lecture6 - Appeal to Force Layman 4.1.3 An appeal to force...

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Appeal to Force. Layman 4.1.3 An appeal to force occurs when someone defends a conclusion by threatening anyone who doesn’t accept it. E.g. Jon to Dan: Look, Dan, Christina Aguilera is better than Britney Spears, and if you don’t agree, you might find yourself having a nasty accident. Secretary to boss: I deserve a raise – after all, you wouldn’t want your wife to find out what you’ve really been up to during those ‘late nights at the office’ In neither case is the threat relevant to the truth of the conclusion.
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Appeal to the People. Layman 4.1.4 This fallacy occurs when the arguer tries to get the reader/listener to accept a conclusion by appealing to the desire to be accepted, admired, valued or respected by other people. This fallacy has two types: The direct approach – this occurs when the arguer is speaking to a large group of people and by appealing to their enthusiasm attempts to incite some sort of mob mentality. This occurs often at political conventions. The indirect approach – this occurs when the arguer aims their appeal to individuals separately and attempts to persuade them by relating them to others.
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Bandwagon Arguments The indirect approach comes in three main forms. The first is a bandwagon argument , where the implicit claim is that you should do or accept something just because everbody else does. Exs. Don’t you think the war in Iraq was a mistake? After all, most Americans think so. “Do you not consider yourself already refuted, Socrates, when you put forward views that nobody would accept? Why, ask anyone present!” Plato, The Gorgias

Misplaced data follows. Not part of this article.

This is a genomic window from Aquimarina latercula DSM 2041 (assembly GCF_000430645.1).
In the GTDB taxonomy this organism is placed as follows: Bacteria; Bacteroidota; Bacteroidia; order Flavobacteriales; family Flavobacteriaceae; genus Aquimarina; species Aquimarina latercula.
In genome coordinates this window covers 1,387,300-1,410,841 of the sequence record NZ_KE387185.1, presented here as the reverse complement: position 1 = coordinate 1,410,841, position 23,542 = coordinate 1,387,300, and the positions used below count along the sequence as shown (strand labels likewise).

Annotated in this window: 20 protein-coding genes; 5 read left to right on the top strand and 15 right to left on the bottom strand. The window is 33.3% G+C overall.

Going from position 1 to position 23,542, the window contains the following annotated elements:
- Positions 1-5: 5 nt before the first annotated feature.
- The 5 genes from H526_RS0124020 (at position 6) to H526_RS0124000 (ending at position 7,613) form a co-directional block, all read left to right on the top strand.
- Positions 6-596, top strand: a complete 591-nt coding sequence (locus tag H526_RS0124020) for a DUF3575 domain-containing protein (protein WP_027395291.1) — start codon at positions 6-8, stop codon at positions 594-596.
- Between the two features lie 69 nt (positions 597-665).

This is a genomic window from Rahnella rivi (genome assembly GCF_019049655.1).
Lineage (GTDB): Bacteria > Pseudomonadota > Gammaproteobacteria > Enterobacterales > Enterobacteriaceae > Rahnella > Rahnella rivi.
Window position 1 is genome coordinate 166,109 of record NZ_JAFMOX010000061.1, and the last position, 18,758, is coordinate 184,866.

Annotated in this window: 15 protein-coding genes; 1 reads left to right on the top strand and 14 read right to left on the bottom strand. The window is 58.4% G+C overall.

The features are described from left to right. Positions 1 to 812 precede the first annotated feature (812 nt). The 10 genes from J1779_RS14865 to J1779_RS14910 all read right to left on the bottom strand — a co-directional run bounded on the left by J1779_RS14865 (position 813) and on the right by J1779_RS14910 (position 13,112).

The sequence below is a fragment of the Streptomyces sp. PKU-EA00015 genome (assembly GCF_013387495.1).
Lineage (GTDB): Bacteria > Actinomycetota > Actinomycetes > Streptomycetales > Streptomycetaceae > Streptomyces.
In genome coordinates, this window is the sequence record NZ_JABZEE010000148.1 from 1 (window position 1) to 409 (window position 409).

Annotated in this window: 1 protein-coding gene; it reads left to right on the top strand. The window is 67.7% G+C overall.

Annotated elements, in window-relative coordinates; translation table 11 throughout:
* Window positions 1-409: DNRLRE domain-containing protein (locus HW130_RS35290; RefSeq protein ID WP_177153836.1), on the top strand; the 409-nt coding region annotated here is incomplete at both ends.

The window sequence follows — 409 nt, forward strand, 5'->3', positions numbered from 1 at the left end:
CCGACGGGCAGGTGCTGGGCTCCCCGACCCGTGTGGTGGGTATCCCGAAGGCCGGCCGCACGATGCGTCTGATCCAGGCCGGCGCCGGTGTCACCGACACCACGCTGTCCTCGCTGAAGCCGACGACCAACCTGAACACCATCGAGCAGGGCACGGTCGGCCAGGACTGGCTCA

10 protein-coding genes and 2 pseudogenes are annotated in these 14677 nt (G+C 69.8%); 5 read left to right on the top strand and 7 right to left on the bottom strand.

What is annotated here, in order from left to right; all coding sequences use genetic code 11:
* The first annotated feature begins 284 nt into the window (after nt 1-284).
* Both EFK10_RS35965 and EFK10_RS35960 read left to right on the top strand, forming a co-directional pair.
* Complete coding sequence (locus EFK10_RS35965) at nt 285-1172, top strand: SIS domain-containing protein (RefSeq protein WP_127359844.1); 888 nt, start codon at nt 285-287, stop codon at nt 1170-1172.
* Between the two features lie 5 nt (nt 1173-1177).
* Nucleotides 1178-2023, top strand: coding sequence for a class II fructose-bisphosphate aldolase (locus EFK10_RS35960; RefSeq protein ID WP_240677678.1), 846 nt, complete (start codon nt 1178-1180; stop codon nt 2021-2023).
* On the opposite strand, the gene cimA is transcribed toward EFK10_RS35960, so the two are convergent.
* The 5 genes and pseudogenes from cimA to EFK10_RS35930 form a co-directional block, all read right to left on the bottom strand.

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Appeal to Vanity The second type of indirect approach is called appeal to vanity . This occurs when the arguer associates acceptance of the conclusion with a desirable trait which is really irrelevant to the conclusion. This is a favorite among advertisers. Ex. Tom Cruise. Katie Holmes. John Travolta. The beautiful people of Hollywood are all scientologists. Don’t you want to be one too?
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Appeal to Snobbery The last kind of indirect approach is called appeal to snobbery. This occurs when an arguer attempts to persuade you of a conclusion by arguing that everyone in some elite group accepts it, and so you should accept it too. Ex. How can you think Bush and Blair thought Iraq had WMD? Everyone who knows anything knows that it was always just about oil.
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Appeal to the People The basic pattern with the appeal to the people fallacy is as follows: You want to be loved/one of us/one of the elite, etc So, you should accept conclusion C However the desire appealed to is typically irrelevant to the truth of the conclusion being argued for.
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Arguments in ordinary language The arguments we’ve seen so far have been highly idealized. In particular, premises and conclusion have been made explicit.
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